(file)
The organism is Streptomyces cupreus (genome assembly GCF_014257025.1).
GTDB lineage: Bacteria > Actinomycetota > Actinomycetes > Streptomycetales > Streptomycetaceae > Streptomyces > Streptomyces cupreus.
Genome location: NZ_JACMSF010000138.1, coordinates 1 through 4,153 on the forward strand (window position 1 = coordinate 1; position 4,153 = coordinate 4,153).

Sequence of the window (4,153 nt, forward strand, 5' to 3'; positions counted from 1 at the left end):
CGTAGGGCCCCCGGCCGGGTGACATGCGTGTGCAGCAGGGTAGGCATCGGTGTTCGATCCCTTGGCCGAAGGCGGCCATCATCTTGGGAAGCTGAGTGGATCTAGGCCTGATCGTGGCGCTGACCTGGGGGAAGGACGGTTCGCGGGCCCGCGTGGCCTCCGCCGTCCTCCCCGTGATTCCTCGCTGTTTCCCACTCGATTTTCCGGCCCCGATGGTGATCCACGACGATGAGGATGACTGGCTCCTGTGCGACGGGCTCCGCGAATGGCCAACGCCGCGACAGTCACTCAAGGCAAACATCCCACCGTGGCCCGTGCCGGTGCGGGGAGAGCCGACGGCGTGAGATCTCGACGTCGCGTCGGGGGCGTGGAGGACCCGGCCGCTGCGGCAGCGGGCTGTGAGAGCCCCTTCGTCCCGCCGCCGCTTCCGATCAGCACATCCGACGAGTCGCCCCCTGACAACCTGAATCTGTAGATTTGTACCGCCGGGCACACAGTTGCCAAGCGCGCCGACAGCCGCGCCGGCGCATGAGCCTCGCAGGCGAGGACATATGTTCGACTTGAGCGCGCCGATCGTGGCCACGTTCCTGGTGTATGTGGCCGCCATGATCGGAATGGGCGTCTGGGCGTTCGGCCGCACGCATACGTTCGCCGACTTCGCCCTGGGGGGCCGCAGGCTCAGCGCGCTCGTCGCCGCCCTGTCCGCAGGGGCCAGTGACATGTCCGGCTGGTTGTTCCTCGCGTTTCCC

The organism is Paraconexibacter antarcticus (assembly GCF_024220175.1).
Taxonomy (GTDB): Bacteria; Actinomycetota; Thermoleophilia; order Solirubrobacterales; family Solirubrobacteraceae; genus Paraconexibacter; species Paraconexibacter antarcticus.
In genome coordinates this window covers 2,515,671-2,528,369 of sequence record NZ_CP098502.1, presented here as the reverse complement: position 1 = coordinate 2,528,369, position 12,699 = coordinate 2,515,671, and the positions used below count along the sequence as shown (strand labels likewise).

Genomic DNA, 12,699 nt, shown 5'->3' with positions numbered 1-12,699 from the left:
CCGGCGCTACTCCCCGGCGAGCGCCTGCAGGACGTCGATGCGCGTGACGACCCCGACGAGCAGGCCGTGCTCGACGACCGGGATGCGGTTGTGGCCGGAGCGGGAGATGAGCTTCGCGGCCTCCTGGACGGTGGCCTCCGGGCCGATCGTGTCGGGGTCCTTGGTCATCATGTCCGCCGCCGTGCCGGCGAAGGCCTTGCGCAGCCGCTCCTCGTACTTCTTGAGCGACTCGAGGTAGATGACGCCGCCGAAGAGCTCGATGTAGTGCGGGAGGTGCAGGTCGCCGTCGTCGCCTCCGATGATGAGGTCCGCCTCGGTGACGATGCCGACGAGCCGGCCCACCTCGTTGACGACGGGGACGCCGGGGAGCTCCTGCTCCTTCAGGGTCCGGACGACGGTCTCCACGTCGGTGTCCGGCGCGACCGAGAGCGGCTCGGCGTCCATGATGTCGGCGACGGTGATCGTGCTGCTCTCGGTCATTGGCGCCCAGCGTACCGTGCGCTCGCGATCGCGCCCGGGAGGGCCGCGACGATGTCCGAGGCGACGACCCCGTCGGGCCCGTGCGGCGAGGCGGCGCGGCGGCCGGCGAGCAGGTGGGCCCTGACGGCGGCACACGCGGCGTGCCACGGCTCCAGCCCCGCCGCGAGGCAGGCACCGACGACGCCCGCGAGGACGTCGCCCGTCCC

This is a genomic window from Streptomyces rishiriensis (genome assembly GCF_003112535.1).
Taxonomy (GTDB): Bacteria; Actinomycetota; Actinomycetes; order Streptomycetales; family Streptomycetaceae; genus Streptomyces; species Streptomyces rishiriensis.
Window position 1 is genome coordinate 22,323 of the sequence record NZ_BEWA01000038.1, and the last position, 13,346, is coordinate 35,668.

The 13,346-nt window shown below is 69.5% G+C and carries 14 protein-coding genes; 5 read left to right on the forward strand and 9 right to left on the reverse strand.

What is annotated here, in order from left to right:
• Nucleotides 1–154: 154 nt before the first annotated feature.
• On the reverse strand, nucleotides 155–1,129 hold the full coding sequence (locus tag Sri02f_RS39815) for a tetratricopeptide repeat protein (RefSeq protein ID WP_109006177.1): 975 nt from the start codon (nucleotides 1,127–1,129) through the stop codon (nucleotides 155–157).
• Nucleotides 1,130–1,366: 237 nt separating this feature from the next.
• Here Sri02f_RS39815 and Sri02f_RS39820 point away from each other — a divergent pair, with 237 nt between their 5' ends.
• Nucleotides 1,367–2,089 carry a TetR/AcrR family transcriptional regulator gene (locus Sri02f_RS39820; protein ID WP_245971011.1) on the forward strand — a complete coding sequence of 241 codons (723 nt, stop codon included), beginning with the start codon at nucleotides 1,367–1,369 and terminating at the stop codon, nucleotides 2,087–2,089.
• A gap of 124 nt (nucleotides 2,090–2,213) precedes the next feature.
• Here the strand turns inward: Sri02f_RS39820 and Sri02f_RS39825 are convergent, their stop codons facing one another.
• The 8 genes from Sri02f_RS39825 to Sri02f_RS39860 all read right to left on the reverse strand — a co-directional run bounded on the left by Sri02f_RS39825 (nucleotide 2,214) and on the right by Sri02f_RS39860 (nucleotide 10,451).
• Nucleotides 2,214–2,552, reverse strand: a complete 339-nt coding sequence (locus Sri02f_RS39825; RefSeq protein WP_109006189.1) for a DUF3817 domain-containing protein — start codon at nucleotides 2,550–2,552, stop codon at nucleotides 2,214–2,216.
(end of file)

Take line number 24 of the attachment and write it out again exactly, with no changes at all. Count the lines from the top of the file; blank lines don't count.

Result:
• Nucleotides 2,214–2,552, reverse strand: a complete 339-nt coding sequence (locus Sri02f_RS39825; RefSeq protein WP_109006189.1) for a DUF3817 domain-containing protein — start codon at nucleotides 2,550–2,552, stop codon at nucleotides 2,214–2,216.